Remote observatory aims to solve Earth's magnetic mystery
By Kyle Sherer
December 1, 2008
December 2, 2008 Until November, Tristan da Cunha was home only to 271 people, a small flightless bird, and a piece of land named Inaccessible Island. Now the world's most remote inhabited archipelago is host to a Danish Observatory designed to help improve our understanding the Earth’s weakening magnetic field and the way this affects satellites.
Tristan da Cunha was chosen as the location for the observatory because it is located in the middle of a region known as the South Atlantic Anomaly, where our planet’s magnetic field is unusually weak. While the global magnetic field is weakening by 5% every century, the magnetic field in the SAA region is lowering at ten times the speed. One of the effects of a diminished magnetic field is a higher exposure to radiation, which is disruptive to the operation of artificial satellites and orbiting spacecraft, including the ISS and Hubble.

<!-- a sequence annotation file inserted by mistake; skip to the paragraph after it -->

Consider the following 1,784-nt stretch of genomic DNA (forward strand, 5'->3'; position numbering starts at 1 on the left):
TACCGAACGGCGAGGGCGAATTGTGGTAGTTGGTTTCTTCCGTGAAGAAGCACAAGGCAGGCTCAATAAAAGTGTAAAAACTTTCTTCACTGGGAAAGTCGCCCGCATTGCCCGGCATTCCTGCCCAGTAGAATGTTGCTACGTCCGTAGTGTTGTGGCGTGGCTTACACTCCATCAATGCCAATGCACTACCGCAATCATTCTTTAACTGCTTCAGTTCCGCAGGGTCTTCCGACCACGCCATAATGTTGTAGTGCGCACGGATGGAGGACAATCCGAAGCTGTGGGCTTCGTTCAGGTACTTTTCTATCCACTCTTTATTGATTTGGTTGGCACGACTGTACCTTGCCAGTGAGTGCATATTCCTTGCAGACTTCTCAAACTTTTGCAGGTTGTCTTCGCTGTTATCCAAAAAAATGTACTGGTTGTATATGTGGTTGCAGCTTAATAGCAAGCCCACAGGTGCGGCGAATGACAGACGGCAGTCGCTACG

“Until now, Denmark has mostly been involved in projects that measure the magnetic field from space, with the Ørsted satellite and the future Swarm satellite mission, as well as the measuring stations in Greenland,” says Professor Nils Olsen of DTU Space. “With the observatory on Tristan da Cunha, we will have a measuring station in the Tropics right in the middle of the South Atlantic Anomaly, where the strength of the magnetic field is only half as high as in Denmark.”
“Opening the observatory is a milestone in our research,” says senior researcher Jürgen Matzka from DMI, who is heading the project. “Finding a suitable location for the cabin on the island was a major logistical challenge, and we had a lot of help from South African colleagues and the French firm of engineers EnviroConsult. The cabin is also built exclusively of wood and brass in order not to disturb the magnetic measurements.”
The observatory is a partnership between DMI, the Danish Meteorological Institute, and DTU Space, the Danish National Space Institute.